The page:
The organization’s fecal transplants cost $385 to purchase and are providing a treatment to more than 350 hospitals in 47 states.
At OpenBiome’s lab, technician Christina Kim, working under a fume hood that sucks up odors, pulls the lid off Eric’s collection bucket and demonstrates how she turns poop into the life-saving treatment.
“It’s nice that this room is actually closed off because this is where the smelly part happens,” she says.
She examines the consistency of today’s offering. A nearby chart has descriptions and illustrations for seven types of stools. It was developed by a hospital in Bristol, England, as a visual guide.
Not all poop is acceptable.
Types one or two, defined by the Bristol Stool Chart as “like nuts” or “lumpy,” are too dry to process into a treatment.
If a donor’s stool is “mushy” or “watery” — that’s a type six or seven — then it can’t be used because it could be a sign the donor has a gastrointestinal infection.
The perfect poop is type three, which is “like a sausage but with cracks on its surface;” type four, which is “like a sausage or snake, smooth and soft;” or type five, “soft blobs with clear-cut edges (passed easily).”
“It’s actually an established medical chart,” Kim says with a chuckle. “It’s very important.”
Maybe it was the hot sauce he used on his quinoa and cheddar cheese casserole last night, or the banana and peanut butter he ate with a bowl of bran flakes and almond milk for breakfast, but Eric’s stool is type five, just barely acceptable for processing.
Kim scoops the feces into a clear plastic bag and adds a saline solution. For two minutes the bag sloshes around inside a machine called the “jumbo mix.” The fiber in Eric’s stool is filtered out, and what’s left behind is a liquid teaming with helpful bacteria.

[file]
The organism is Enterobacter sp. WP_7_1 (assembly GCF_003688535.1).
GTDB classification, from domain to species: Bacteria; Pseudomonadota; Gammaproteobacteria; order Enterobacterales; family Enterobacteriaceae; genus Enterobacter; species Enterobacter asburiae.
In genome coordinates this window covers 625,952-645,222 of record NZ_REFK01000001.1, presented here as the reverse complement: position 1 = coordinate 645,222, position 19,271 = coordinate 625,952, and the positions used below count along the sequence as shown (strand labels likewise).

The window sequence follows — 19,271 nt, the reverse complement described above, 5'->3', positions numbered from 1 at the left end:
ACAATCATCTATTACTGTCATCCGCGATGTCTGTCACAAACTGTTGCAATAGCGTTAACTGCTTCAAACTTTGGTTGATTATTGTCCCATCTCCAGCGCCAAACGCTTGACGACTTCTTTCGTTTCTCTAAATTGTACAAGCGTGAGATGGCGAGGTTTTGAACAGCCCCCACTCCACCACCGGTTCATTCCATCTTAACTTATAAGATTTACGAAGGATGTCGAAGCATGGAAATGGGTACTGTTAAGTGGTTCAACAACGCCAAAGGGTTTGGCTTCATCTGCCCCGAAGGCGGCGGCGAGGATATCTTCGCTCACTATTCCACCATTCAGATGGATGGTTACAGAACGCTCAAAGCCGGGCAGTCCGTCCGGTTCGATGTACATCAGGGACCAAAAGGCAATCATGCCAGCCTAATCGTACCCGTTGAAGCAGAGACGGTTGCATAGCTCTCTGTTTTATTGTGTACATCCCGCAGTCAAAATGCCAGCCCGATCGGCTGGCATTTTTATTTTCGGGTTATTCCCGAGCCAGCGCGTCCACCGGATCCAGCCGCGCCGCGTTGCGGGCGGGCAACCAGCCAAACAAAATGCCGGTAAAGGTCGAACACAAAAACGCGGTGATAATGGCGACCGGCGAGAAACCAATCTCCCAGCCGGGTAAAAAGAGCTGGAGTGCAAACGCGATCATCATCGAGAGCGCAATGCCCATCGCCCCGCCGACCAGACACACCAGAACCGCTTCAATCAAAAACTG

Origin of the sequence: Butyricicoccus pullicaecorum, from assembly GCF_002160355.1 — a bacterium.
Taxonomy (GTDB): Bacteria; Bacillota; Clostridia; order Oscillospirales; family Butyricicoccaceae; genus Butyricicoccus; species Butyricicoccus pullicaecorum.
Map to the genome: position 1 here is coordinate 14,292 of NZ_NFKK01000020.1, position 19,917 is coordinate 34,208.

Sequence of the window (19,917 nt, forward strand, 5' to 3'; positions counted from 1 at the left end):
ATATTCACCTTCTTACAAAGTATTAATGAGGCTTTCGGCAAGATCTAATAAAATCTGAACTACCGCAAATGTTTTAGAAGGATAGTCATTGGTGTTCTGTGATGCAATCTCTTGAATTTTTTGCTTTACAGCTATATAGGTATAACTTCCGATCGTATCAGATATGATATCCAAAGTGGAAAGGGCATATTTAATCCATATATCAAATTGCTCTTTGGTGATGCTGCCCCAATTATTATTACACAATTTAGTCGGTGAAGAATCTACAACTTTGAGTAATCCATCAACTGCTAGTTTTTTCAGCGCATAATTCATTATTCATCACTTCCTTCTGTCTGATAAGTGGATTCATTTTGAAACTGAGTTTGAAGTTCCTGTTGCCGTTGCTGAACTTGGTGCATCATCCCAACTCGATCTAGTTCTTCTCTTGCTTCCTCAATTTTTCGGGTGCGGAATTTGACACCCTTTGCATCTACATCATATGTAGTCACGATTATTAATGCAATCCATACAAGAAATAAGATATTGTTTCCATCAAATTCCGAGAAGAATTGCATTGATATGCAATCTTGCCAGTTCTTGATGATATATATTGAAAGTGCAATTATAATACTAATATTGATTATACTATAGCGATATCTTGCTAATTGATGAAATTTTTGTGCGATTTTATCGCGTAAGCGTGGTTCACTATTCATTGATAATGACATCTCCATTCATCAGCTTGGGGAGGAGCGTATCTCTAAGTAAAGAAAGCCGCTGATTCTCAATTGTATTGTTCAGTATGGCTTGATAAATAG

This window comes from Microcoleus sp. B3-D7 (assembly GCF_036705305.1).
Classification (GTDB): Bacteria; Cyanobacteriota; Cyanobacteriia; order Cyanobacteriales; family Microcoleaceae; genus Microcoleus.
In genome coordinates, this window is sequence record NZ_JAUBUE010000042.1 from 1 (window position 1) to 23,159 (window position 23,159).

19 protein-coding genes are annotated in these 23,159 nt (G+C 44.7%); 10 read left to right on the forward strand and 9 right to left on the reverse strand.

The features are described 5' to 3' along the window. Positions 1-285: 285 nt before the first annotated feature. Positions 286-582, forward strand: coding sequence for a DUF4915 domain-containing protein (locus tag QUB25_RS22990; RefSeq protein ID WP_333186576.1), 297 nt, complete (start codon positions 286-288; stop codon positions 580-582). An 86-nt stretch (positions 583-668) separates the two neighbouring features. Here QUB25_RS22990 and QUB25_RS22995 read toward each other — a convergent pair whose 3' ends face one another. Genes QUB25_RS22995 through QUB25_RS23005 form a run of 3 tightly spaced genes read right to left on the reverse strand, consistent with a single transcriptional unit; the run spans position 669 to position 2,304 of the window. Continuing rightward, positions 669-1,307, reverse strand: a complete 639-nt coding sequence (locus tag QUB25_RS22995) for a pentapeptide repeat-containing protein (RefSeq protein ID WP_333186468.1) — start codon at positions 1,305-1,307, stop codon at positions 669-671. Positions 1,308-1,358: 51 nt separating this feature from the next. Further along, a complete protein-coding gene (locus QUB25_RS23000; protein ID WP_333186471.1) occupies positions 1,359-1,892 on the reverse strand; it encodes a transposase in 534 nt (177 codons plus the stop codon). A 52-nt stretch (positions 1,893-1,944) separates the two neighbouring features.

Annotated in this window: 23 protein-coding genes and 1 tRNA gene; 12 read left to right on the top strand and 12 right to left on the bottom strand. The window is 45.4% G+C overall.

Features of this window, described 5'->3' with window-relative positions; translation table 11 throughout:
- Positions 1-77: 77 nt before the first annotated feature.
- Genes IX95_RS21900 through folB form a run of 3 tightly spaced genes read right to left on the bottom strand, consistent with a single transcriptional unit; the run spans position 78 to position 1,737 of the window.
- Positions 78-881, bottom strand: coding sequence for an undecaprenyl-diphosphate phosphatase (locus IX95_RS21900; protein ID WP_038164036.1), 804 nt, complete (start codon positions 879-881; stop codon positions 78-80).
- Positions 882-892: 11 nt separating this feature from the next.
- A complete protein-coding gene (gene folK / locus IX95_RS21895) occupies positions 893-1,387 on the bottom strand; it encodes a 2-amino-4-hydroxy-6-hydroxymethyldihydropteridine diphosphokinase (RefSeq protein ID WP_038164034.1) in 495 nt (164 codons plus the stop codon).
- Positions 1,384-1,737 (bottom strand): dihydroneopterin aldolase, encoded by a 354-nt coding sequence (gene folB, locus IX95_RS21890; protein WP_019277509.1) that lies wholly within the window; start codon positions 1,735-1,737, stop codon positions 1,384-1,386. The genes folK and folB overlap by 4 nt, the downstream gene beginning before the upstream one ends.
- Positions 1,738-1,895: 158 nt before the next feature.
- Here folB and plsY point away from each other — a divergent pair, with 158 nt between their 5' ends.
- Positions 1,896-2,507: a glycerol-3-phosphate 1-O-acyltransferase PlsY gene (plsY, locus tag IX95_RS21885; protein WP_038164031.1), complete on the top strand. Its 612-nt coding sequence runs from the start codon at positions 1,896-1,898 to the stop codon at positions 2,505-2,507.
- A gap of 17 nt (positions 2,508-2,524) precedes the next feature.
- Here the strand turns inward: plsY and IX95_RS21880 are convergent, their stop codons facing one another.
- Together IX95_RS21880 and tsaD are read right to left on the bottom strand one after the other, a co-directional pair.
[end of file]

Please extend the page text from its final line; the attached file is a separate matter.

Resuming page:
With a pipette, Kim transfers the watery remnants of Eric’s poop into 250 ml plastic bottles. On average, one stool donation fills four, but today Eric’s impressive half-pound sample fills seven. One bottle equals one treatment.
The 133 treatments Eric has provided won’t be distributed until he’s passed a secondary healthy screening. For now, they sit frozen in quarantine inside a giant freezer.
Most donors head on their way after handing over their sample, but during today’s visit Eric asks if he can see the treatments he helped create.
Cool air blasts his face as Kim opens the freezer. His jaw drops at the sight of his icy brown bottles, which look like frozen chocolate milkshakes. The bacteria inside them is still alive, cryogenically preserved at -112°F.
“That’s fantastic! Holy cow!” Eric says, beaming. “It’s unreal. I never thought I would be staring at my poop frozen in a freezer destined to help people across the country. It’s really cool.”
But did he do it for the money? The ridiculously easy money?
“Not at all,” he says. “It’s a nice perk, of course.”
If you’re inspired to donate like Eric, you have to live in the Boston area. And you may have to wait. Some 6,000 people have already signed up. OpenBiome usually invites about 50 people for interviews every week.
“It’s easier to get into MIT and Harvard than it is to get enrolled as one of our donors,” Smith says. “A lot of our donors are pretty excited to take something they do every day otherwise and save people’s lives with it.”